Thousands of people arrived in Islamabad on Thursday for the funeral of a highly regarded investigative journalist killed under mysterious circumstances while in self-exile in Kenya.
The funeral was held amid allegations that his death stemmed from a crackdown on media in Pakistan.
Arshad Sharif, 50, was fatally shot in the head by police officers at a checkpoint outside Kenya’s capital, Nairobi, last Sunday in what was declared a case of “mistaken identity” for a carjacking. A police statement expressed regrets over the “unfortunate incident.”
The award-winning reporter, a fierce critic of the Pakistani government and the powerful military, had fled the country in August complaining of death threats and more than a dozen cases against him on controversial sedition charges as part of a government crackdown on media.
His killing shocked and outraged many in Pakistan. He was a household name for anchoring the popular political talk show “Power Play” for years on the private ARY News channel before fleeing the country.
An estimated 20,000 mourners, including journalists, politicians and ordinary citizens, attended the funeral services in Islamabad’s grand Faisal Mosque. The crowd chanted “Revolution!” and some accused the Pakistani military of plotting his slaying.
Pakistani Prime Minister Shehbaz Sharif, who is unrelated to the slain journalist, has already ordered the formation of a two-member inquiry committee to visit Kenya, seek out the facts of the journalist’s death and submit their report to the Pakistani government.
Military spokesman Lieutenant General Babar Iftikhar on Thursday backed calls for an “impartial and transparent” investigation into the circumstances leading to Sharif’s death in Kenya.
In a televised news conference, Iftikhar urged the public to desist from finger-pointing and allow the inquiry commission to reach a conclusion.
Speaking alongside Iftikhar, Pakistani spy chief Lieutenant General Nadeem Ahmed Anjum said his agency and the military had nothing to do with Sharif’s death, nor were they behind any crackdown on journalists. Anjum said he was in contact with his Kenyan counterparts regarding their probe into the incident.
“Perhaps we and the government are not fully convinced. That’s why the government has formed a team that will head to Kenya,” Anjum said.
This was the first time in Pakistan’s history that a chief of the country’s spy agency, the Inter-Services Intelligence (ISI), had addressed a formal news conference.
“We had no personal enmity with him,” Anjum said, referring to the slain journalist. “Other journalists also say they received calls [from ISI officers]. This is a lie.”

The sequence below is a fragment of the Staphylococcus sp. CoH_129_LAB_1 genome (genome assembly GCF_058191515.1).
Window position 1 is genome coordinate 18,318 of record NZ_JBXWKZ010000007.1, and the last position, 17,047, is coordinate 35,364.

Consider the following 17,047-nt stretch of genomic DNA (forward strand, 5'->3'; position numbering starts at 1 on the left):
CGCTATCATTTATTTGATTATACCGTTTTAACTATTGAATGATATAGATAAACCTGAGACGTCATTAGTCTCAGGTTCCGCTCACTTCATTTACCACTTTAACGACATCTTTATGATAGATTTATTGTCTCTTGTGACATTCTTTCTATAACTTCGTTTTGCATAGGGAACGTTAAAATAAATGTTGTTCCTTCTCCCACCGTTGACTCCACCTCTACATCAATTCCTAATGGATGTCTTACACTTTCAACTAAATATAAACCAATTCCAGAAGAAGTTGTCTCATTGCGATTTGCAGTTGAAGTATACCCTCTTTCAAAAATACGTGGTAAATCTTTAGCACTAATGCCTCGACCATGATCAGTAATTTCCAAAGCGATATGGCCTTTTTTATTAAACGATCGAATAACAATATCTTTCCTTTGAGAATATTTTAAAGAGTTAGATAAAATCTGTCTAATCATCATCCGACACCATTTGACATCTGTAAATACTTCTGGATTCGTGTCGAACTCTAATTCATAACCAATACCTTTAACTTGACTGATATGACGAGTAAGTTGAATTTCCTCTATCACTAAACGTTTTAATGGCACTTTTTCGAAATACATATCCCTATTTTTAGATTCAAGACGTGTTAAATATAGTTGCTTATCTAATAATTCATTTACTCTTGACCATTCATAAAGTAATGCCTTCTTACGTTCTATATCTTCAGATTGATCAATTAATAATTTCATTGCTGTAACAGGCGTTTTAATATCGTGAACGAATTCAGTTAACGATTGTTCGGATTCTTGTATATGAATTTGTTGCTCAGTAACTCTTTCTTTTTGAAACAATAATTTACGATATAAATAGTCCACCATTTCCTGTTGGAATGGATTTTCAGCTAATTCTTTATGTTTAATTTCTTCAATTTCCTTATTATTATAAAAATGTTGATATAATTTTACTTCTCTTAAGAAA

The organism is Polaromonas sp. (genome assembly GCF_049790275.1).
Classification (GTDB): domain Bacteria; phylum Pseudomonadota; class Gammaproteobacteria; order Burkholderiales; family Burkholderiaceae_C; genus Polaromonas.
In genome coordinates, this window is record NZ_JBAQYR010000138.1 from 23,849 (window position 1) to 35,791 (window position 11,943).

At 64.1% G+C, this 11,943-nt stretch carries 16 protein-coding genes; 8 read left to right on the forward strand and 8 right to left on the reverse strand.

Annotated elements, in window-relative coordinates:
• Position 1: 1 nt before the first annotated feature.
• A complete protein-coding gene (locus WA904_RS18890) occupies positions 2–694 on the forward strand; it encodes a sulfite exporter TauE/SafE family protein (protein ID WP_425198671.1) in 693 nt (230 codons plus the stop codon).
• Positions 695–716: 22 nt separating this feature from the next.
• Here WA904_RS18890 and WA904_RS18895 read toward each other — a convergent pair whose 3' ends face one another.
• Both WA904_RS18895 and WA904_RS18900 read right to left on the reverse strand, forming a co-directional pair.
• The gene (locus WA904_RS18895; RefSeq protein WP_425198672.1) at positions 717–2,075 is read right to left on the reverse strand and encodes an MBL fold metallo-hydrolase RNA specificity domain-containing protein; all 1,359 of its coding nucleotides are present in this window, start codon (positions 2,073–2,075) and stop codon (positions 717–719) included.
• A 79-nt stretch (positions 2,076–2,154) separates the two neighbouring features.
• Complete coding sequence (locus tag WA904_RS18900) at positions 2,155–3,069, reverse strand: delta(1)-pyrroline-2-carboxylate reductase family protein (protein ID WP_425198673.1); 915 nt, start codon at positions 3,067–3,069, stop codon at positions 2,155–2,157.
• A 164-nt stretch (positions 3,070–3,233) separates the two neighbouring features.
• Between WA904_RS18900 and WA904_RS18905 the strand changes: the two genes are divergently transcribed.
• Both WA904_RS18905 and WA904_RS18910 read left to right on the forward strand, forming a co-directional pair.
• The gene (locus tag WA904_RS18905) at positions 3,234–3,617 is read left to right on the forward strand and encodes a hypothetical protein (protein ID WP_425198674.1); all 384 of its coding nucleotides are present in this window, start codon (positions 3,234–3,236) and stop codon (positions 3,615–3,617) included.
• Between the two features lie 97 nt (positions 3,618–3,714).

Anjum’s remarks came amid widespread allegations that Pakistani civilian and military officials have been cracking down on media freedom and political dissent to stifle criticism of the army.
Hours after the top military officials spoke, the Federal Investigation Agency arrested another ARY prime-time political show anchor, Chaudhry Ghulam Hussain, in the eastern city of Lahore.
An agency statement alleged the veteran journalist was “wanted” in connection with a bank fraud case dating to 2003. Hussain, who is known for his strong pro-military views, has lately become a fierce critic of the security institution. His family confirmed his arrest, saying he had been apprehended “in a baseless case.”
During his news conference on Thursday, Anjum also rejected charges that the military and ISI had violated the constitution by meddling in politics and had played a role in the toppling of former Prime Minister Imran Khan’s government.
Khan was removed from office in April through a parliamentary vote of no confidence, a move the cricket star-turned-politician rejected as illegal. He has since accused the United States of orchestrating his ouster in collusion with Pakistan’s military and Sharif, the then-opposition leader. Islamabad and Washington reject Khan’s allegations.
Anjum and Iftikhar stopped short at the news conference of acknowledging that the Pakistan military until last year had been playing a role in national political affairs.
“The army had an intense internal discussion, and [last year] we reached the conclusion the country’s interest lies in us restricting ourselves to our constitutional role and remaining out of politics,” Anjum said. He also accused Khan of pressing the military to support his government, but he shared no evidence.
Critics saw the military news conference as an attempt to malign and deter Khan from going ahead with his planned protest march on Islamabad starting Friday. The deposed populist prime minister said he would march from Lahore to the capital with a “sea of people” to call for fresh elections.
“First the Pakistani state tried to sideline Imran Khan. Now it tried to shame him by having the country’s two most powerful institutions go before the cameras to shatter his narrative,” Michael Kugelman, a South Asian affairs expert at the Wilson Center in Washington, said on Twitter. “But Khan will likely double down. A long, ugly political crisis may soon reach a crescendo.”
Election authorities recently forced Khan out of parliament on controversial charges of corruption. His opposition Pakistan Tehreek-e-Insaf Party rejected the ruling as politically motivated and orchestrated by the government.
Authorities have deployed thousands of police and paramilitary forces in Islamabad to prevent Khan’s rally from entering the city. The former prime minister held an anti-government march on Islamabad in May, but security forces broke it up with heavy tear gas. Several protesters were killed, and scores of others were injured.